Care system `in chaos'

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The Independent Online
Urgent reform is needed to iron out "unacceptable" disparities in the way local authorities charge people for social care, ranging from home-helps and meals-on-wheels to places in residential and nursing homes, the National Consumer Council said yesterday, writes Nicholas Timmins.

In the biggest survey yet undertaken of such charges, the NCC says the system is "chaotic" and inequitable. Widely different criteria and means tests are used to calculate charges with some even charging those who are on income support - a policy for which the NCC said there is "no justification".

Some local authorities take into account the resources of people's partners, whether married or unmarried. Some operate flat-rate charges, charges related to usage, or charges related to means. Savings, property and state benefits are all taken into account in different ways by different authorities, the NCC said after surveying the charging policies of 40 different councils. The overall picture is "chaotic", Lady Wilcox, the NCC's chairwoman, said.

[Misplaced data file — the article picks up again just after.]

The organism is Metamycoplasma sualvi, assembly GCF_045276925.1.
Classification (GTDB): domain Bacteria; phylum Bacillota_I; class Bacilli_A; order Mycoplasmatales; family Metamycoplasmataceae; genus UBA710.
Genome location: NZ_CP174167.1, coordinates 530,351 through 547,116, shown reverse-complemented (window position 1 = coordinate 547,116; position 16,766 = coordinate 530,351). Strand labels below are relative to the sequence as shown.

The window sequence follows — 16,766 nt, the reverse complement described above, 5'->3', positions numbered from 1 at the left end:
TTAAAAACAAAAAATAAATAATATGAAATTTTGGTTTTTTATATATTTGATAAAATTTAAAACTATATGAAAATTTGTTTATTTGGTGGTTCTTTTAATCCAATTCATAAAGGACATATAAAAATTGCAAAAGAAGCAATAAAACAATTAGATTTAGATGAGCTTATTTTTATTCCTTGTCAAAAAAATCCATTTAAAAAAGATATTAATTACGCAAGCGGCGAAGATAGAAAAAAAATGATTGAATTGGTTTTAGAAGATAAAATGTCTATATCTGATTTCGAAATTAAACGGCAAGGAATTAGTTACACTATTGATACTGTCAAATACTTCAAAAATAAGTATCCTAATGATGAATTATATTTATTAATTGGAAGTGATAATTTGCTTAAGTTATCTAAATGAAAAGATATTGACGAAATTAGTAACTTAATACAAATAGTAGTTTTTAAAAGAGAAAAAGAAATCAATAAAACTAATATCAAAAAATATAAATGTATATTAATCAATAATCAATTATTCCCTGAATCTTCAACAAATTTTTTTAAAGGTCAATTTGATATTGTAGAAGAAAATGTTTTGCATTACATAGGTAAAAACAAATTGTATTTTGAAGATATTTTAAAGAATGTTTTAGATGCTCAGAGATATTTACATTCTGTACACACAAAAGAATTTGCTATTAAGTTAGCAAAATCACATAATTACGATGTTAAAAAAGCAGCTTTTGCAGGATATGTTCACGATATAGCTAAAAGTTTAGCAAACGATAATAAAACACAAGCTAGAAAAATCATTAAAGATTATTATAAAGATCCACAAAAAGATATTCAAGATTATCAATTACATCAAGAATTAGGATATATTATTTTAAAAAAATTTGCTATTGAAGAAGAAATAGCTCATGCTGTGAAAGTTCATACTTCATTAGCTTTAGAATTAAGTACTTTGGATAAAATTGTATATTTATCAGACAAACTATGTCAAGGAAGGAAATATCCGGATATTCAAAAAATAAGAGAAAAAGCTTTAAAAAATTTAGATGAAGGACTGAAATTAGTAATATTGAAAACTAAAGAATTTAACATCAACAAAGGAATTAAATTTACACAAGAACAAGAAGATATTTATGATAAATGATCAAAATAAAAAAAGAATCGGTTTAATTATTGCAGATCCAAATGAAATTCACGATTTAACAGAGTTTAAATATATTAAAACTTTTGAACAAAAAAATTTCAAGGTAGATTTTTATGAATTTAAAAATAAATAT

The NCC calls for the Department of Health to conduct fuller research aimed at producing much clearer guidance.

t Charging Consumers for Social Services: NCC, 20 Grosvenor Gdns, SW1; pounds 11.50.